EC Campus Security has introduced a new parking enforcement system that includes four specified stickers: resident, commuter, bike program participants, and free lot.
Not all students can vouch for the new program and many commuters are vexed about their inability to park on campus late into the night without retrieving a pass.
“It seems kind of ridiculous if you pay to go here and you can’t stay overnight or late into the morning without a pass,” said Kerry Marmozewicz, junior.
Some students are upset that they are paying a high price for such low quality parking when parking used to be free. This is the second year that students have had to pay for parking.
“We’ve had students illegally register other students in their names. … We’ve also had students store their cars on campus without a sticker. Caroline Krause, assistant director of Campus Security
“With the raise in tuition I don’t see why we need to pay so much for parking,” said Morgan Saaf, junior and English education major.
Ashley Thompson, senior, admits that the price of parking in addition to the raise in tuition has caused her to ask her parents to drop her off every morning.
Joshua Lutz, senior, suspects that parking is getting better, but the growth of freshman class size is partially why it remains so difficult.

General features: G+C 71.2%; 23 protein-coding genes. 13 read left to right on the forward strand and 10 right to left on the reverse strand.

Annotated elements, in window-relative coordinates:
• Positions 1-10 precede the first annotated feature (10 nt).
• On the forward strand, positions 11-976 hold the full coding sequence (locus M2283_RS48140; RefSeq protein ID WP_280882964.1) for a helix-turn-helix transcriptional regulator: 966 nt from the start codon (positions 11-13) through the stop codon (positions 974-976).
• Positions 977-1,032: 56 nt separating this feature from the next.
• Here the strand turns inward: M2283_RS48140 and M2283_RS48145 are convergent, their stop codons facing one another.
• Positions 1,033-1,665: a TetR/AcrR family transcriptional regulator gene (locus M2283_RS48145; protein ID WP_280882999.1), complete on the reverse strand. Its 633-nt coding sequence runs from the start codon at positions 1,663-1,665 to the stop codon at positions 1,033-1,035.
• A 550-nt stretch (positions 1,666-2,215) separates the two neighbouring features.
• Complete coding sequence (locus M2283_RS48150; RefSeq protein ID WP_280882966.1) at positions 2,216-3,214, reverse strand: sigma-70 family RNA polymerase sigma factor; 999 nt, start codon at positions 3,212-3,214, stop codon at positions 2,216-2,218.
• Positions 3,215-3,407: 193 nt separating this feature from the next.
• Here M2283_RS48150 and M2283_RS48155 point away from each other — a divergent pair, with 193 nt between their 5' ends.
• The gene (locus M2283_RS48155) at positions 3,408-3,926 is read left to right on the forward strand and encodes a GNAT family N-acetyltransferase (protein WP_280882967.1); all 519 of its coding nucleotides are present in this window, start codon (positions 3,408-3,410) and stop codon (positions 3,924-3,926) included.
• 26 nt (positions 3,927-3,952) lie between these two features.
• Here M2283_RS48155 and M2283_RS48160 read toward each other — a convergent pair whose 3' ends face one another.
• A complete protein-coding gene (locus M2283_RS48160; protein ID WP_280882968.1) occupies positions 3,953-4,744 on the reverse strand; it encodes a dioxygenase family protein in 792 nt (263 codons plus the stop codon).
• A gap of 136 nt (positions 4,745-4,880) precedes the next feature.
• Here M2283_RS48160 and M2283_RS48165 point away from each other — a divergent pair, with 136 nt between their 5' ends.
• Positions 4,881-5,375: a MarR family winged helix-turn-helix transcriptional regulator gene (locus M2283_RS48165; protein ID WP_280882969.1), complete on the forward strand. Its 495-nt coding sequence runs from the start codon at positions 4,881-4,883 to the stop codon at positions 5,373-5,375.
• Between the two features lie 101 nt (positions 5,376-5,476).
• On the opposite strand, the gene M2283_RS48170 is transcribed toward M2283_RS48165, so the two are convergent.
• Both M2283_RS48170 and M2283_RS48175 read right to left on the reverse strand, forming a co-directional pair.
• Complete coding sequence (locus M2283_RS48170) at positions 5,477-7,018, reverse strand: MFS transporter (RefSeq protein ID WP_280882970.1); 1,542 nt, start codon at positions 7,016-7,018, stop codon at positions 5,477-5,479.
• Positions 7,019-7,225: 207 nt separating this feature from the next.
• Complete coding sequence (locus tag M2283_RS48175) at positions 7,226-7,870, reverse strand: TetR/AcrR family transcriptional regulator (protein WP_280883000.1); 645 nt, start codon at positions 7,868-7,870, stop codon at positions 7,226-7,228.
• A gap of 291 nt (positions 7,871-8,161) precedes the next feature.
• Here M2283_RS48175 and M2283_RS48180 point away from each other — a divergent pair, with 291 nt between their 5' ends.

Resident stickers allow overnight parking for $200 a year, while commuter stickers allow parking during the day for $100 a year. Bike program participants are allowed to park during winter months for $25, and free lot stickers allow parking in free lots such as United Methodist.
Stickers are color coded with a year and serial number to make them easily identifiable for campus security.
There are also designated motorcycle spaces that are free to register, and 47 spaces by the train station.
Caroline Krause, assistant director of Campus Security, believes that the new measures will cut down on parking problems and help prevent students from registering and leaving multiple cars on campus.
“We’ve had students illegally register other students in their names,” said Krause. “Usually they are seniors registering for first years. We’ve also had students store their cars on campus without a sticker.”
Krause says that the new system answer students’ needs for moving stickers from vehicle to vehicle.
She received complaints by students that the old stickers were difficult to remove and that some students even injured themselves using razor blades to remove them.
According to Krause, the designated parking stickers are beneficial to the entire campus and help to ensure better parking for all.